Wednesday, July 10, 2013

England v. Canada on Climate Change

Via Wikipedia

From the Guardian:
Droughts could devastate food production in the England by the 2020s, according to a report from the government's official climate change advisers. Without action, increasingly hot and dry summers may mean farmers will face shortfalls of 50% of the water they currently use to grow crops. The report, from the climate change committee (CCC), also warns that current farming practices may be allowing the country's richest soils to be washed or blown away.
The future risks to England's food supply are becoming more apparent, with MPs warningthis month that the government's failure to protect the most valuable farmland from flooding "poses a long-term risk to the security of UK food production" and food experts cautioning that crop yields are reaching their maximum biological limits. Extreme recent weather – the wettest recorded autumn followed by the coldest spring in half a century – cut wheat yields by one third, leading to the import of 2.5m tonnes of wheat, the same amount that is usually exported.
"If we don't start acting now we will be in serious trouble," said Lord John Krebs, who led the CCC report. "We already rely on food imports to a significant extent." About 40% of the UK's food is imported.
Friends of the Earth's Andrew Pendleton said: "Climate change poses a devastating threat to our environment, food supplies and security, which could trigger future economic crises. Urgent government measures are needed."
Food security is being taken very seriously by the public in Britain (particularly among the readers of the Guardian). And, while recent events (like Calgary and Toronto) are showing that Canada is at least as vulnerable to a changing climate, somehow there is no corresponding level of public debate around the topic. In Britain, the Prime Minister has found it necessary to develop and publicize a plan for  mitigating the worlst effects of global climate change--including the recent opening of Britian's (and the world's) largest windfarm.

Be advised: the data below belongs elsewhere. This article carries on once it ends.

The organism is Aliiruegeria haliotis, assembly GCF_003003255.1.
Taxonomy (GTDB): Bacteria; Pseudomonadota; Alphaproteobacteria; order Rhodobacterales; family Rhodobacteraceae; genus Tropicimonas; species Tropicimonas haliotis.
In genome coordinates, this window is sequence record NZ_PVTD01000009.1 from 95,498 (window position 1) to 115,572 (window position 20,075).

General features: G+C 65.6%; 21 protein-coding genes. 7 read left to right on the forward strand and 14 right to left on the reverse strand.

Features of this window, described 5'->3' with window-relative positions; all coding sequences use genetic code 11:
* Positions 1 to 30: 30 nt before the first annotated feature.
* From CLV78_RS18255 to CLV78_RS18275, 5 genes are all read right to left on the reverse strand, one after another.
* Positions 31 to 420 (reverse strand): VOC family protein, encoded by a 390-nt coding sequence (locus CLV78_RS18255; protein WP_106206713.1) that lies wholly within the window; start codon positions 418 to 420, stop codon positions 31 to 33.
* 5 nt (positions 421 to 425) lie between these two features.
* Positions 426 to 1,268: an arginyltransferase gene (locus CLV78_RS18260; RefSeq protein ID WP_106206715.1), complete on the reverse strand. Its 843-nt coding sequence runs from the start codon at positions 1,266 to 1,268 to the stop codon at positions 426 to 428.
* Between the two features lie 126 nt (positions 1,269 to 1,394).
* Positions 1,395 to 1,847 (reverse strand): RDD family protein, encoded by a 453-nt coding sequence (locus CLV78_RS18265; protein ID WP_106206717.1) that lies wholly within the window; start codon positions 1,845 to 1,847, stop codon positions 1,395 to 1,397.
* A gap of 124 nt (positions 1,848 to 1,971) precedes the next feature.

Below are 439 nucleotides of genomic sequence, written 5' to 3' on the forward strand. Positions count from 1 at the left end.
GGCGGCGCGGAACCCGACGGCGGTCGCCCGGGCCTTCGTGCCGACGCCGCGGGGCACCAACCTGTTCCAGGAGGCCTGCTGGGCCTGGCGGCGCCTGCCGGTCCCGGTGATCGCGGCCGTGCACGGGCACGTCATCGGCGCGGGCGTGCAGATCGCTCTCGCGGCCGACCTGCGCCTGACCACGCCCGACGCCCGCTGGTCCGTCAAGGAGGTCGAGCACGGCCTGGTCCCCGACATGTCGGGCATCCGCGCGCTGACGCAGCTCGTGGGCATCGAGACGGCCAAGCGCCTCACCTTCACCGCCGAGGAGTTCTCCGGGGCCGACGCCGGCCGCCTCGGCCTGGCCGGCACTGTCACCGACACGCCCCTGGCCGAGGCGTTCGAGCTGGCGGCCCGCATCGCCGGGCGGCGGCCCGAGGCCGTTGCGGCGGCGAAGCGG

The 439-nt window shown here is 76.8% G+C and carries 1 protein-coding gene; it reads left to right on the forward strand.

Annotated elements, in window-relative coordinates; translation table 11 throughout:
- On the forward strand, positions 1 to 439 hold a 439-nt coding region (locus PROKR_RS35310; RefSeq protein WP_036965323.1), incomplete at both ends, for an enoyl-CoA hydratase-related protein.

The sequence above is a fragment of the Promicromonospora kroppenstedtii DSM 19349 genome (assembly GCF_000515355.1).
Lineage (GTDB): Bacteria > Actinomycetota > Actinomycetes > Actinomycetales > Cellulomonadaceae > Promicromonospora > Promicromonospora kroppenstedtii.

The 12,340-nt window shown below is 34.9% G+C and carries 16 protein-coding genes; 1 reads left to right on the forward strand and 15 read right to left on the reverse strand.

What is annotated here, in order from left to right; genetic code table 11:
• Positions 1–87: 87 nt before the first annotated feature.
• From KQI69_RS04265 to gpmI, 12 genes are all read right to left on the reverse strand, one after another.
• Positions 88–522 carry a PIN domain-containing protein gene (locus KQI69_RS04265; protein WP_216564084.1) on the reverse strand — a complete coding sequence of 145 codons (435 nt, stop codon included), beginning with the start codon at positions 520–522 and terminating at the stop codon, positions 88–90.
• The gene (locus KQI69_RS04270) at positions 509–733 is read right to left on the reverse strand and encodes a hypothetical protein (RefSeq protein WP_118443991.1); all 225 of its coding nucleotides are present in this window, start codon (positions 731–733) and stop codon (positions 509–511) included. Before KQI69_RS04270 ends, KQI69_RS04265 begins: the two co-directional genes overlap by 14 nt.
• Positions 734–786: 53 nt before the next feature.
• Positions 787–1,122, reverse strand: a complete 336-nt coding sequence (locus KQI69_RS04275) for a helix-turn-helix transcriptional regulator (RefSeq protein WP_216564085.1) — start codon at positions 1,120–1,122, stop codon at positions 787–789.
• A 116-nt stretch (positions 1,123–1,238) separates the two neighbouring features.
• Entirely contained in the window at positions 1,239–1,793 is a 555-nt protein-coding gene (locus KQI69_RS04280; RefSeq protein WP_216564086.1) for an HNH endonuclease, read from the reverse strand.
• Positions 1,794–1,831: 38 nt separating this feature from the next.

Offshore wind turbines near Copenhagen, Denmark. via Wikipedia

Here in Canada, the PM won't even say the words "climate change." As we have descended from apparent democracy to petro-state, it has become clearer with each passing day that the government and the corporate "elite" will not allow Canada to even talk about the problem at a governmental level, let alone do anything about it.
To quote from an interview with Andrew Nikiforuk:
Technically a petrostate is any jurisdiction where approximately 20 per cent of its income is coming from hydrocarbons. Alberta was there a long time ago. The first thing that petrostates do is they dismantle the relationship between representation and taxation. They say, "We're gonna make you all feel warm and fuzzy about oil production by lowering your taxes." They don't add the next part, which is "Oh, and by the way, if we're not taxing you, we're not going to represent you."
Petrostates first and foremost represent the developers of the oil resources. The next thing that happens is that you have so much easy money flowing into a petrostate that all statecraft disappears. Whether you're looking at Russia or Saudi Arabia or Iran or Nigeria, or Alberta, or Louisiana, Alaska, and Texas, you're struck by the lack of innovation, the lack of smart public policy. Any and every problem is resolved by pouring petro-dollars on it.
Then the third thing is secrecy. Petrostates are not very transparent because there are so many issues about the money -- who's getting the money, who's watching the money, and is any of the money being saved? That information is very hard to come by. In Alberta, there is a whole fog that surrounds any royalty issues. In fact the government actively discourages any discussion of royalties or corporate taxes.